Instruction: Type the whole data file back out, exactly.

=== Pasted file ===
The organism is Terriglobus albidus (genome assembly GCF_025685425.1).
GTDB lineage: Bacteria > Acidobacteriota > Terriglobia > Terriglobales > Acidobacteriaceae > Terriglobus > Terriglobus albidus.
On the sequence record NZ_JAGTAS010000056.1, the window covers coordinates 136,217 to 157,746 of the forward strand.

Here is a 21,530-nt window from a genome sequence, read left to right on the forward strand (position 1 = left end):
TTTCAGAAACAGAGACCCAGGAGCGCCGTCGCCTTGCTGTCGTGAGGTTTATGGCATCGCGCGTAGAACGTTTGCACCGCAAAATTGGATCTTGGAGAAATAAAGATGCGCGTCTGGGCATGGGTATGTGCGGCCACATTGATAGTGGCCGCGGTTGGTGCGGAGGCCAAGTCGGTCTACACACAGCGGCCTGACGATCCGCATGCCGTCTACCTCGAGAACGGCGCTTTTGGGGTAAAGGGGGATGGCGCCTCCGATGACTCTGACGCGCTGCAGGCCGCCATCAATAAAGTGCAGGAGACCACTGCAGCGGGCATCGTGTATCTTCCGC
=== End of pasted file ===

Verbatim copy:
The organism is Terriglobus albidus (genome assembly GCF_025685425.1).
GTDB lineage: Bacteria > Acidobacteriota > Terriglobia > Terriglobales > Acidobacteriaceae > Terriglobus > Terriglobus albidus.
On the sequence record NZ_JAGTAS010000056.1, the window covers coordinates 136,217 to 157,746 of the forward strand.

Here is a 21,530-nt window from a genome sequence, read left to right on the forward strand (position 1 = left end):
TTTCAGAAACAGAGACCCAGGAGCGCCGTCGCCTTGCTGTCGTGAGGTTTATGGCATCGCGCGTAGAACGTTTGCACCGCAAAATTGGATCTTGGAGAAATAAAGATGCGCGTCTGGGCATGGGTATGTGCGGCCACATTGATAGTGGCCGCGGTTGGTGCGGAGGCCAAGTCGGTCTACACACAGCGGCCTGACGATCCGCATGCCGTCTACCTCGAGAACGGCGCTTTTGGGGTAAAGGGGGATGGCGCCTCCGATGACTCTGACGCGCTGCAGGCCGCCATCAATAAAGTGCAGGAGACCACTGCAGCGGGCATCGTGTATCTTCCGC